Canadians accept the COVID-19 emergency has united their nation, while Americans censure the pandemic for exacerbating their social and political separation, another worldwide general conclusion study recommends.
Completely 66% of Canadian respondents to the Pew Research Center examination delivered Thursday state they trust Canada is more joined because of the coronavirus, while 77 percent of U.S. members feel decisively the inverse is genuine south of the outskirt.
“In the U.S., where an interwoven of coronavirus-related limitations reflects a wide difference over the best way to monetary recuperation while relieving the spread of the infection, about 75% state that the U.S. is more isolated than before the coronavirus flare-up,” the middle said in a delivery.
“In contrast, nearly three-quarters in Denmark say there is more unity now than before the coronavirus outbreak. More than half in Canada, Sweden, South Korea and Australia also say their countries have become more united since the coronavirus outbreak.”
A similar bilateral gap emerged when those surveyed were asked about how their respective countries responded to the emergency.
In Canada, 88 per cent of respondents said they approved of their country’s response to COVID-19, compared with just 47 per cent of Americans who feel the same way about how the U.S. has responded.
The difference of opinion in the U.S. was tied to the political affiliations of those who took part in the survey, said Kat Devlin, one of the Pew research associates who compiled the report. Of those identified as Republican, 76 per cent cheered the government response, compared with 25 per cent of Democrats.
“In a way, in the U.S., we do see these political splits among the two main political parties that may affect the overall views of the U.S. compared within Canada.”
A separate online poll conducted over the weekend by Leger for the Association for Canadian Studies asked Canadians and Americans alike which of the two countries they believed had better handled the outbreak.
Fully 87 per cent of Canadian respondents said their country’s response had been “much” or “somewhat” better than that in the U.S., while only 38 per cent of Americans agreed. Nearly as many — 37 per cent — gave the U.S. higher marks than Canada, while 25 per cent gave no answer.
The Pew survey also found a distinct link between respondents disappointed in the response to the pandemic in their country and the likelihood they felt divisions had worsened.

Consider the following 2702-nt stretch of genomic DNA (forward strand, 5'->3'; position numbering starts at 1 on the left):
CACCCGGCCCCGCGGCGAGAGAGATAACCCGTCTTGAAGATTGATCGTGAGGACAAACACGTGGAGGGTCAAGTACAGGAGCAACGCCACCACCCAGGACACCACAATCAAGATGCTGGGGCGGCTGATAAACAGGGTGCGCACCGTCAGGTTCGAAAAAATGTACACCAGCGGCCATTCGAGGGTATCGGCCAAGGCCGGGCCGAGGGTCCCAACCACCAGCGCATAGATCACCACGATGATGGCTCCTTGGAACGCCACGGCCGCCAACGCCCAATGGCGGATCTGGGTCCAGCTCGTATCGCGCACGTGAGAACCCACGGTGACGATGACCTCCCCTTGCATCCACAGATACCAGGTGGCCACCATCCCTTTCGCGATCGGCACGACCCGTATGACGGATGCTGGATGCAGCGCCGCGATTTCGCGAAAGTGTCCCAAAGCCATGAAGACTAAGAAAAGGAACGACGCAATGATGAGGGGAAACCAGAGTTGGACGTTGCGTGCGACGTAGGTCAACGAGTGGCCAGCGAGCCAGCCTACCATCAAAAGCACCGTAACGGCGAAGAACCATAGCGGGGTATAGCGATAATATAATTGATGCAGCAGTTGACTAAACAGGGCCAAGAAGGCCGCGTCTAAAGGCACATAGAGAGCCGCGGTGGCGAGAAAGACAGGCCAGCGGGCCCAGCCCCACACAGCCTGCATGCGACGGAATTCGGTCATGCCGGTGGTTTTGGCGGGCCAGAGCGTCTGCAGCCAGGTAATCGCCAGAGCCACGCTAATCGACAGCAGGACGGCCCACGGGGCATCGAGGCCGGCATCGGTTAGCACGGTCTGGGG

“In every country surveyed, those who think their country has done a bad job of dealing with the coronavirus outbreak are more likely to say that their country is now more divided.”
The disparate versions of reality in the U.S. when it comes to COVID-19 have been on clear display over the last two weeks as America’s political parties, their eyes squarely on the Nov. 3 presidential election, have used their national conventions to spin competing narratives.
Joe Biden’s Democrats have excoriated Donald Trump’s response to the pandemic and ensuing economic crisis, accusing the president of “devastating, inexcusable management” and his operatives of lying “through their teeth” about it.
Republicans, meanwhile, insist the crisis is under control, even as the death toll — 183,000 people to date out of a world-leading six million cases — continues to rise.
Regardless of their political affiliation, Americans surveyed agreed that divisions in the U.S. have widened since the pandemic began, Devlin said.
“This is actually one question where Republicans and Democrats are somewhat united in their answers,” she said. “About three-quarters at least in both parties do feel this sense of national division here.”
The Canadian portion of the Pew study involved 1,037 respondents across the country who were surveyed by phone between June 15 and July 27, and the American section had 1,003 U.S. participants who took part between June 16 and July 14.
Both components of the survey carry a margin of error of 3.7 percentage points, 19 times out of 20.
Photo credit: ROB GURDEBEKE/THE CANADIAN PRESS/FILE
News source: The Canadian Press